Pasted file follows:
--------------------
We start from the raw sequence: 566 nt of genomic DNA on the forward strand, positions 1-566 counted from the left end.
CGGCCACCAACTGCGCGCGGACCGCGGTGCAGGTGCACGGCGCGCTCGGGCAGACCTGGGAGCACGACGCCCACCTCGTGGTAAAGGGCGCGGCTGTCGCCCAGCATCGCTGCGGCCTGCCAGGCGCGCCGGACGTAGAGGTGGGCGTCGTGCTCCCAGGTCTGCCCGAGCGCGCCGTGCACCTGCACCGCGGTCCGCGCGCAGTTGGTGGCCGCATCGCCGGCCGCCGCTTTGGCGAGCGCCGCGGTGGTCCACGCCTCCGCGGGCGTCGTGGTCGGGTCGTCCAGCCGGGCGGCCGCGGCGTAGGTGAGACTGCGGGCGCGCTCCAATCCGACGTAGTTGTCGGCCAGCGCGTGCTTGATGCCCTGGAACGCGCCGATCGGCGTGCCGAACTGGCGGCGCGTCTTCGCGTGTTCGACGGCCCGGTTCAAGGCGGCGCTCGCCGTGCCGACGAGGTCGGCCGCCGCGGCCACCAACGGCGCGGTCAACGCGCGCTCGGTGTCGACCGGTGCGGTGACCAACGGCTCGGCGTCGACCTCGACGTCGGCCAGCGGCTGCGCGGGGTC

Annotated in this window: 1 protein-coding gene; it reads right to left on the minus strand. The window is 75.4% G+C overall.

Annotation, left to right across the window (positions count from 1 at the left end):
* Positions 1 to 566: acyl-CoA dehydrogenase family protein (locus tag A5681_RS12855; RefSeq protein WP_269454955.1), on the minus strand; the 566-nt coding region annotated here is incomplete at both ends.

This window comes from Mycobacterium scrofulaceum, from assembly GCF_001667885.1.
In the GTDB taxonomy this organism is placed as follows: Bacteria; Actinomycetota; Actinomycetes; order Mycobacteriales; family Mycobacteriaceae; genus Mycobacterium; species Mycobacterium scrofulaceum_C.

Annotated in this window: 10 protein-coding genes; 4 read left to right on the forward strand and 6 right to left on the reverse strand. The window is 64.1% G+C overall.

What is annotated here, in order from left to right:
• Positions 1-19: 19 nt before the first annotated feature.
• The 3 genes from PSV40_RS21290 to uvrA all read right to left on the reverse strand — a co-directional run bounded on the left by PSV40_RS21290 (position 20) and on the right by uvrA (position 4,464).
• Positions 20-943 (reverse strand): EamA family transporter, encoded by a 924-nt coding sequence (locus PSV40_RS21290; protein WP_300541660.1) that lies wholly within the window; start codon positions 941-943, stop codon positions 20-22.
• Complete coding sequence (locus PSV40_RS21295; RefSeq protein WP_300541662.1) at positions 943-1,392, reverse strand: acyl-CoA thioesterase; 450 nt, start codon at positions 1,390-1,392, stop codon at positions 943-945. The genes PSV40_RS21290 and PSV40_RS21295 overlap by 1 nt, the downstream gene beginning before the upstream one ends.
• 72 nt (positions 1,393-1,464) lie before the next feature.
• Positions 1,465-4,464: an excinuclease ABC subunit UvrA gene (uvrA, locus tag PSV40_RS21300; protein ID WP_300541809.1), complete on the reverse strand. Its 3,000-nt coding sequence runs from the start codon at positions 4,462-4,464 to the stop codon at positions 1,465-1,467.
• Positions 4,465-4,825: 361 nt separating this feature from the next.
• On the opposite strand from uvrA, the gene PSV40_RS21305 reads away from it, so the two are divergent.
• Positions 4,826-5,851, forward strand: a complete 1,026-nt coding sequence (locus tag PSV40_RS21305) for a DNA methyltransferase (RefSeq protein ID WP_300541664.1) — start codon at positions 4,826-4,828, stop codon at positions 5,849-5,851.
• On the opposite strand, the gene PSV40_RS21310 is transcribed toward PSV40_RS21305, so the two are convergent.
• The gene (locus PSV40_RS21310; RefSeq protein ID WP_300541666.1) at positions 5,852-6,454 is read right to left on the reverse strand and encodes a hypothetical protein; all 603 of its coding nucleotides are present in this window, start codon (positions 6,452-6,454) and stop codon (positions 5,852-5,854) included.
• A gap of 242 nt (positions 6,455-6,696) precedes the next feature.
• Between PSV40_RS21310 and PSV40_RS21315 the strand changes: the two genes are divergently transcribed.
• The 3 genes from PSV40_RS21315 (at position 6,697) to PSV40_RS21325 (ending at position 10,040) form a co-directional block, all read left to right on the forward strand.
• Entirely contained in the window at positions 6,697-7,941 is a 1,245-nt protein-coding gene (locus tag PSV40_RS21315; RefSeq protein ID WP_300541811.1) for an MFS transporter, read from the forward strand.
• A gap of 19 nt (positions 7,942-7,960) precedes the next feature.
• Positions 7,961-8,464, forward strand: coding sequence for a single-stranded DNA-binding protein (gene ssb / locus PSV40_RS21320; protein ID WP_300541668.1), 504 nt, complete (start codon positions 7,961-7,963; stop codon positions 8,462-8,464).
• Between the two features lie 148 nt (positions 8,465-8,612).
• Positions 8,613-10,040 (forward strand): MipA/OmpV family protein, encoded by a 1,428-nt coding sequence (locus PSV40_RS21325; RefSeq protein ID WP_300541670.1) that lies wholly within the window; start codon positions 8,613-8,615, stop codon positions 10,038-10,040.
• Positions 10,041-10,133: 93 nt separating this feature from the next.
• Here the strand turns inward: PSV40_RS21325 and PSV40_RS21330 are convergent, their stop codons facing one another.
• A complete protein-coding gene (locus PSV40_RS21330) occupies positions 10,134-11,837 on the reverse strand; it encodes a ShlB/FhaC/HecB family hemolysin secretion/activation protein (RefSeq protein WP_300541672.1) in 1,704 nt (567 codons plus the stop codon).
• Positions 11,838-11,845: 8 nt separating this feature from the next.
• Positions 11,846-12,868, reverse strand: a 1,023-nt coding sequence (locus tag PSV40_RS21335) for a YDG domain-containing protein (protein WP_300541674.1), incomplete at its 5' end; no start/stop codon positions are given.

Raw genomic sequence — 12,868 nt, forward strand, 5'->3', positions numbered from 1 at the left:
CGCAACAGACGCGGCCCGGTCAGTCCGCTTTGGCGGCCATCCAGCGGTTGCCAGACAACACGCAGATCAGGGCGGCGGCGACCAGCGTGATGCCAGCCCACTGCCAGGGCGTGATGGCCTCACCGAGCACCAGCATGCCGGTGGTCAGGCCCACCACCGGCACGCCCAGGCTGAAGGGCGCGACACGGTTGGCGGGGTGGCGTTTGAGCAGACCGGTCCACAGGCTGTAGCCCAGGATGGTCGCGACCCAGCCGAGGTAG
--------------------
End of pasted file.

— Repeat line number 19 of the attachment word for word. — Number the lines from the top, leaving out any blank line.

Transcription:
• On the opposite strand, the gene PSV40_RS21310 is transcribed toward PSV40_RS21305, so the two are convergent.